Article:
Saturday, January 21, 2012

Permaculture In Damaged Lands: Degradation And Restoration In New Mexico

 Alternately barren and spectacular, the southwest United States has piqued the imagination of Americans and people across the world for generations. 
The site of gold rushes, Native American homelands, and a culture of lawlessness that has yet to fade completely, much of the land was degraded and destroyed long before Hollywood discovered how to cash in on retelling stories from its checkered past. Films may glorify the breadth and scope of the iconic terrain, but the essence and character of the Southwest ecology has been drastically altered; it little resembles what it once was.
For the Southwest’s environment, 2010 was one for the books. I happened to arrive in New Mexico on June 28th, when the Los Conchas fire had spread within spitting distance of the Los Alamos National laboratories and locals were convinced radioactive material was going up in the huge smoke clouds. The fire whipped through 160,000 acres of New Mexico, the largest, swiftest fire in the state’s history. It took less than a week to break the record previously held by the Dry Lakes fire, which destroyed 94,000 acres in 2003 in Gila National forest — but neither compared to the Wallow Fire in Arizona which burned out half a million acres (200,000 hectares) in the same summer. There are always complex reasons for the explosion of such fires, but the proximate reason in this case was drought.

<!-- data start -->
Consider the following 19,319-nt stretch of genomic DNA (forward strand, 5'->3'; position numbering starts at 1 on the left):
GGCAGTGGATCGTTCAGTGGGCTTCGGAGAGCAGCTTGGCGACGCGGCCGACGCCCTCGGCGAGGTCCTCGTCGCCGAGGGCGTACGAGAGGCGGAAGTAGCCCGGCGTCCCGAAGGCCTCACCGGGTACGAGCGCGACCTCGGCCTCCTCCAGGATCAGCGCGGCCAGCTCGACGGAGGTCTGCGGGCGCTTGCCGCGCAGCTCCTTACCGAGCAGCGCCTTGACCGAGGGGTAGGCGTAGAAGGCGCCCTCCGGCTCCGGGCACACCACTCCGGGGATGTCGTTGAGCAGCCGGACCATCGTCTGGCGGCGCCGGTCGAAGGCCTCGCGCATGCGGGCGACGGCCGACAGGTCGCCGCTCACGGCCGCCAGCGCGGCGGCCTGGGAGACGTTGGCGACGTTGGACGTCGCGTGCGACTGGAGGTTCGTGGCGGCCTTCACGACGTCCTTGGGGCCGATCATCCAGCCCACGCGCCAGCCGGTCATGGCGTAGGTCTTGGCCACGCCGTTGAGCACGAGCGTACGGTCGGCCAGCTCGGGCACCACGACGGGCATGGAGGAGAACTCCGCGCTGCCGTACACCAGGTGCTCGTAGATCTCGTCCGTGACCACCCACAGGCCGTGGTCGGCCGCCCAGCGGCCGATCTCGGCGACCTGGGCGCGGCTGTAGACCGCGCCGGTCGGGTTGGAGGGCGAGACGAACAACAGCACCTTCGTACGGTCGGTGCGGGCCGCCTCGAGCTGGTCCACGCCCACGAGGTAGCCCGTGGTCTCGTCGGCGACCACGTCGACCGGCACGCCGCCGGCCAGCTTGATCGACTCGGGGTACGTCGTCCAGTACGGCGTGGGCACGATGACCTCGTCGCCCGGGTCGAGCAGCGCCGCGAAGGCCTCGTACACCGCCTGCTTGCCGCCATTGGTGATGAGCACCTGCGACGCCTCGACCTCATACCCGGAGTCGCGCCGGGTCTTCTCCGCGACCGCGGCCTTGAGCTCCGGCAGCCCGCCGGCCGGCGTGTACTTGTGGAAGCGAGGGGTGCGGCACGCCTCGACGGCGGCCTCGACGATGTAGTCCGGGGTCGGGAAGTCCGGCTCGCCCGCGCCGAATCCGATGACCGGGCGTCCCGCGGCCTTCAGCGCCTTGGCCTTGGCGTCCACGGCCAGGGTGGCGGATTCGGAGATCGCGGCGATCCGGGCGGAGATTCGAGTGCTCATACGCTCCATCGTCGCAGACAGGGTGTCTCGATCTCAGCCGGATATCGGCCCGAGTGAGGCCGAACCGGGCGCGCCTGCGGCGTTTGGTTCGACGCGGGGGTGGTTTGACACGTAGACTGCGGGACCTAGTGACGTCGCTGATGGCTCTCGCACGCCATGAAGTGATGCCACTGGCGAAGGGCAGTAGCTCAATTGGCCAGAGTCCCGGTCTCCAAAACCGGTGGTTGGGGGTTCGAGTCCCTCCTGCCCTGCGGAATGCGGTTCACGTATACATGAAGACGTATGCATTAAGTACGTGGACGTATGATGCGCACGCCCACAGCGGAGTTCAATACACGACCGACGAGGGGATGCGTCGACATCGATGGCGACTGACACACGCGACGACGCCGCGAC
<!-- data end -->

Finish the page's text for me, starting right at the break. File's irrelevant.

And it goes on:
A secondary reason for the situation is that the entire ecology of New Mexico has been abused and degraded for hundreds of years, and on arguably a larger scale than most US states, leaving it vulnerable to the weather shocks of climate change and drought. These days, many worry about the so-called mega drought, which seems always on the horizon. It isn’t an exaggeration to say that the environment of the southwest United States and New Mexico was systematically raped and pillaged, but the abuse began in many respects before the mining or deforestation that occurred later. It began with the importation of European cattle and sheep in the 16th century and 17th century under Spanish colonial rule. More